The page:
By Paul de Revere
Morgan Kibby’s message on women in music is direct, even pointed.
“I feel like the conversation is just very shallow when it comes to women in music,” she told Radio.com. “I think if you venture to ask a lot women who are in electronic [music] bands, they are making and producing music, it’s just not being talked about properly.”
Certainly, Kibby–a Los Angeles native known as her synth-pop artist and production moniker White Sea–wants to continue and deepen the conversation about how women are talked about in music, namely production and electronic music. She’ll have her biggest role yet in that conversation when her full-length debut, In Cold Blood, comes out May 19.
At the beginning of this year, Kibby took public issue with an L.A. Weekly story on her Twitter, which put the spotlight on five–and only five–“Women Producers.” Among other things, she called it “reproachfully shallow” and rattled off a string of notable female producers as a defiant response.
“There was no representation of the women in today’s music landscape that are making and producing exceptional music,” Kibby said. “It didn’t feel representative of what’s actually going on in music right now. I feel very proud to be a part of a laundry list of women who are producing their own material.”
And it’s not like Kibby is just working on her own stuff. Before her current solo run, she acted as a kind of secret weapon of songwriting and performance for M83. Kibby started with the Anthony Gonzalez-driven, “Midnight City”-famous synth-pop act during its Saturdays=Youth incarnation in 2008. Her voice became like a siren, an atmospheric backing vocal and, on “Skin of the Night,” a momentary lead. She was an integral part of M83’s 2011 breakout record Hurry Up, We’re Dreaming and its respective tours in 2011 and 2012, during which Kibby performed face-to-face with Gonzalez nightly around the world. Her co-writing credit on the gangbuster single “Midnight City” earned her a platinum plaque last year, her first.
Now, Kibby seeks to prove she’s more than just an extension of M83, and to deepen the conversation about herself and perhaps thereby female musicians and producers. In Cold Blood carries the epic synth echoes of her work in M83 but down a less supernatural and more personal path of her humanity and life experience.
“This record is a breakup record,” she admitted. “It has moments of intense grief, intense loss and then intense euphoria.”
Those emotions and more combine in confounding ways, notably on “Future Husbands and Past Lives,” the latest single off In Cold Blood. It’s a seductive plea for a lover to stay, sounding like an uptempo track that Prince would have written for Kate Bush in their respective ’80s peaks. The lyrics to “Warsaw” work as a supernatural kiss off to someone she seems glad to have out of her life, full of bad-ass swagger, sassy vocals and an icy instrumental sheen. The record’s longing lead-off track and lead single “They Don’t Know” will likely hit M83 fans in a sweet spot, with its choral vocals, bell chimes, enormous guitar and percussion, not to mention the squeaking, chattering synths.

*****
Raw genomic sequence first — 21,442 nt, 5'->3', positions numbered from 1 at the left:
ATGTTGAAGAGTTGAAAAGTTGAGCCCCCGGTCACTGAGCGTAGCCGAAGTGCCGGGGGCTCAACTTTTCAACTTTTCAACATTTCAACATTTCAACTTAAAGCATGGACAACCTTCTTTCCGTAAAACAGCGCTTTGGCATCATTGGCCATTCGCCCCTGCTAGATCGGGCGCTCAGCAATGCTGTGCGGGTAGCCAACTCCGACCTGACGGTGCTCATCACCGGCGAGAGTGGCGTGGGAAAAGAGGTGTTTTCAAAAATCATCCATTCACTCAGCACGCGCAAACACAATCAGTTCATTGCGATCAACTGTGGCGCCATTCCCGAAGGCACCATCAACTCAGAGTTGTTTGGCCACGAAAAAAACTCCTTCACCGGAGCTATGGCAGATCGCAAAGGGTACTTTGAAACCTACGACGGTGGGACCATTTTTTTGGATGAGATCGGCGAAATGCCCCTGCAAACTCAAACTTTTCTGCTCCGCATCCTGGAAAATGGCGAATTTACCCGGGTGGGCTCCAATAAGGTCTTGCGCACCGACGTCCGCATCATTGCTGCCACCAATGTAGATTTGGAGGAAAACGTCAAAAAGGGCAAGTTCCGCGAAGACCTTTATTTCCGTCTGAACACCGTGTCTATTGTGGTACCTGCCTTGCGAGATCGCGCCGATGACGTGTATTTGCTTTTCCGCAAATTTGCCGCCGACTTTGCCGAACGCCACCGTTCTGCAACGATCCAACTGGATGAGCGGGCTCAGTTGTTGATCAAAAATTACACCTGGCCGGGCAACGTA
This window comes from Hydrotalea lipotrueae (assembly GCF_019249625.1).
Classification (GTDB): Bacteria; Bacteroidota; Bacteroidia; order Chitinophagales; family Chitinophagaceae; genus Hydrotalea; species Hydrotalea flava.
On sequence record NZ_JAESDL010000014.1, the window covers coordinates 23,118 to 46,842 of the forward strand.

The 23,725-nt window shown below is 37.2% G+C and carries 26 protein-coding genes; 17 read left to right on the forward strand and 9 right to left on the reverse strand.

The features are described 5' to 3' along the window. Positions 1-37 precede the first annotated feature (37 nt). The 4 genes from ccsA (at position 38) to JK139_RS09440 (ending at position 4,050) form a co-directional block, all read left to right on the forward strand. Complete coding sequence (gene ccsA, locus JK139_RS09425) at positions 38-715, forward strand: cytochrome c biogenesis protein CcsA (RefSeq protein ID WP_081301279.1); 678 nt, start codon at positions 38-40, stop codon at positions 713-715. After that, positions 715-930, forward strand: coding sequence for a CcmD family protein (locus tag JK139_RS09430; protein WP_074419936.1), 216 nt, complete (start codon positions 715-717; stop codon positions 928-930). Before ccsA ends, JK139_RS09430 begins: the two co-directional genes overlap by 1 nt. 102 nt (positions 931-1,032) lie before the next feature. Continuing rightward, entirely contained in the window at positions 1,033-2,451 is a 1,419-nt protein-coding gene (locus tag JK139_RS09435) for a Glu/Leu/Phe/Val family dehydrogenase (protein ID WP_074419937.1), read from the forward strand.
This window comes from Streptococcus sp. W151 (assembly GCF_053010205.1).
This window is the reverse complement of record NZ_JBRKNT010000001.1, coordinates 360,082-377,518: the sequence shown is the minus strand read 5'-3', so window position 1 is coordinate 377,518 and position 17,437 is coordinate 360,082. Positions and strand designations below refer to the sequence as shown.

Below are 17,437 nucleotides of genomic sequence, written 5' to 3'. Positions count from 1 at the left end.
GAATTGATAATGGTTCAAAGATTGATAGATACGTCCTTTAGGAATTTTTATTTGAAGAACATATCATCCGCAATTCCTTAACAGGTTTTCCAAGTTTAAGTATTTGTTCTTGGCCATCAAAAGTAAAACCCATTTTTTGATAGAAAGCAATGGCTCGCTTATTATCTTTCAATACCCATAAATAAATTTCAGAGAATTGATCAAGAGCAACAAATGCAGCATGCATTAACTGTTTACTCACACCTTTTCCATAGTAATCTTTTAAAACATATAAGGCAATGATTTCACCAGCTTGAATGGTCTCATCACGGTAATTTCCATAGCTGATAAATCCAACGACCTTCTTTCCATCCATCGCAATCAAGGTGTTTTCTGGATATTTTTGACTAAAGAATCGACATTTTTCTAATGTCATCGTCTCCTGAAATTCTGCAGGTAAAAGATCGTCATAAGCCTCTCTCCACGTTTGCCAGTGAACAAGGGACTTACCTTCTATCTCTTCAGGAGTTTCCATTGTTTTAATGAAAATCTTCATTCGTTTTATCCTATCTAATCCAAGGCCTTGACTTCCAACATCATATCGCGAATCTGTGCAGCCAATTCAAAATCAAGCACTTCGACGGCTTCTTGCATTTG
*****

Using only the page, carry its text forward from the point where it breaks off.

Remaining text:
It’s a sweeping, romantic, gorgeous record, and notably mature for a debut full length. Not that Kibby hasn’t been working up it to for years in previous efforts from her former band The Romanovs or previous solo EPs.
But In Cold Blood is a shift. In addition to producing and engineering it herself, she admits to being “a bit of a drama queen” and her vocals at times mimic dramatic sobs, squeals and shouts. It’s a breakup record, after all, she said. But the clear-eyed “NYC Loves You” finds her at peace with a Zen-like refrain. Kibby’s origin story of the song involves visiting a friend in the song’s titular city, seeking her counsel about the breakup she documents on record.
“And she told me, ‘New York loves you no matter what you’ve done,’” Kibby said. “And I thought, ‘Oh my God, that’s a song!’”
Still, for all her experience with M83, Kibby said going out on tour this time feels different, now that she’s performing with her own band, a trio. After playing a handful of shows at South by Southwest in March, White Sea starts its first nationwide tour in Seattle for Sasquatch! Festival later this month, followed by a series of opening dates for The Naked and Famous.
“People have never really heard my stuff before, so it’s kind of like starting from scratch,” she said. “It’s a completely new musical adventure.”